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Rebecca Sanchez, Associate Professor in English, Fordham, has research and teaching interests in transatlantic modernism, disability studies, and poetics. She is the recipient of a 2015-16 AAUW American Fellowship, and her work has appeared in journals including Modern Language Studies, American Literary Realism, M/C: A Journal of Media and Culture, and the CEA Critic. Her first book, Deafening Modernism: Embodied Language and Visual Poetics in American Literature, is now available from New York University Press.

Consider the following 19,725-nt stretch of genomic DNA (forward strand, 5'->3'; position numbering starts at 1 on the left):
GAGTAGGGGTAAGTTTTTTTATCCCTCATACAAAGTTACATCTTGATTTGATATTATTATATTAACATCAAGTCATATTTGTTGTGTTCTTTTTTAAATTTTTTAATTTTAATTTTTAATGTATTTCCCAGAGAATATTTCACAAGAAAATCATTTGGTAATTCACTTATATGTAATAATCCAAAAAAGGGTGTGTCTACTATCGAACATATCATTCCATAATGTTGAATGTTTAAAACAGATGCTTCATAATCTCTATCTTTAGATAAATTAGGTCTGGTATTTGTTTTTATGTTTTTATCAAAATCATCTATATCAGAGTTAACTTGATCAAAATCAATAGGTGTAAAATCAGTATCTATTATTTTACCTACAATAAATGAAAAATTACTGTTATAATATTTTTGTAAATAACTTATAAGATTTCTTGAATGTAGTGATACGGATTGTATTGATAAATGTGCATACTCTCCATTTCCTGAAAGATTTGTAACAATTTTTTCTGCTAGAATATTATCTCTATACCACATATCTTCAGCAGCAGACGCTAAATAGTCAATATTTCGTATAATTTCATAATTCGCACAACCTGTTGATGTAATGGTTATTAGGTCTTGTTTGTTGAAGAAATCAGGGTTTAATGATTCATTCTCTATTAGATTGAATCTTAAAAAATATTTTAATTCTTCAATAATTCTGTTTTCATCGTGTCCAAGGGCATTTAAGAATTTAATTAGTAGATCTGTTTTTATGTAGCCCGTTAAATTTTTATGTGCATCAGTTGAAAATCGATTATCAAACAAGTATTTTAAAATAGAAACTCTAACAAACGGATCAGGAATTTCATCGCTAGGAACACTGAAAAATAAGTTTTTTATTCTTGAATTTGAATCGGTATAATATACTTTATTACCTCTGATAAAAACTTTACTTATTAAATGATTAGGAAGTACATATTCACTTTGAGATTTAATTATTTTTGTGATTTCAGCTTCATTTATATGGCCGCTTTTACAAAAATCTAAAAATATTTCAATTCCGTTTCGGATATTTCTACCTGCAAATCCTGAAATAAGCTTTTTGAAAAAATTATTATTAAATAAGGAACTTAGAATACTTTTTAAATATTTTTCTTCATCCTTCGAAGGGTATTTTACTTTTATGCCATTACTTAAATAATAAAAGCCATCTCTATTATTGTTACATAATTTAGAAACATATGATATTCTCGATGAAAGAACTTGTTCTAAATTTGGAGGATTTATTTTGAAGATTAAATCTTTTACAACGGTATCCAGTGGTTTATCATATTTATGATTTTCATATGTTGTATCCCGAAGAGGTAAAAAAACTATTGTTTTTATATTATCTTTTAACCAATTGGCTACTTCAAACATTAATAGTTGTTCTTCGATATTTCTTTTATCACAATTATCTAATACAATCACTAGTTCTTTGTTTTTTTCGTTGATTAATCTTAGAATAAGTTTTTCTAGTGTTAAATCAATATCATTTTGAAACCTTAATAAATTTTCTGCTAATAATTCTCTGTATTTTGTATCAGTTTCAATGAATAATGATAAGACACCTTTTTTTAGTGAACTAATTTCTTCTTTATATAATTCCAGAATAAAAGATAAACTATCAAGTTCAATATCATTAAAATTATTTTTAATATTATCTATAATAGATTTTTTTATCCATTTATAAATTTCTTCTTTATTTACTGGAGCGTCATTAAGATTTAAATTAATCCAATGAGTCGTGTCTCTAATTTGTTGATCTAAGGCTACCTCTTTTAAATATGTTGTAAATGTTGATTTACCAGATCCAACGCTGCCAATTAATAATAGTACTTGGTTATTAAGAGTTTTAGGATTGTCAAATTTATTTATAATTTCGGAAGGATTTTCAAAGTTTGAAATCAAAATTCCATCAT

Rebecca Sanchez says: "I wrote this because Magdiel Sanchez had my son's name. Or, rather, if Amari identifies as a man Mr. Sanchez is what he will be called one day. My tiny beautiful Hispanic signing son. The consequences of people not recognizing signed languages as languages is not new, nor is the fact that the intersection of disability and race is often state-sponsored death. But this particular murder kind of shattered me. Mr. Sanchez's non-verbal communication is literally being cited as justification for his killing. So I wanted to be clear about the stakes of these questions about linguistic diversity."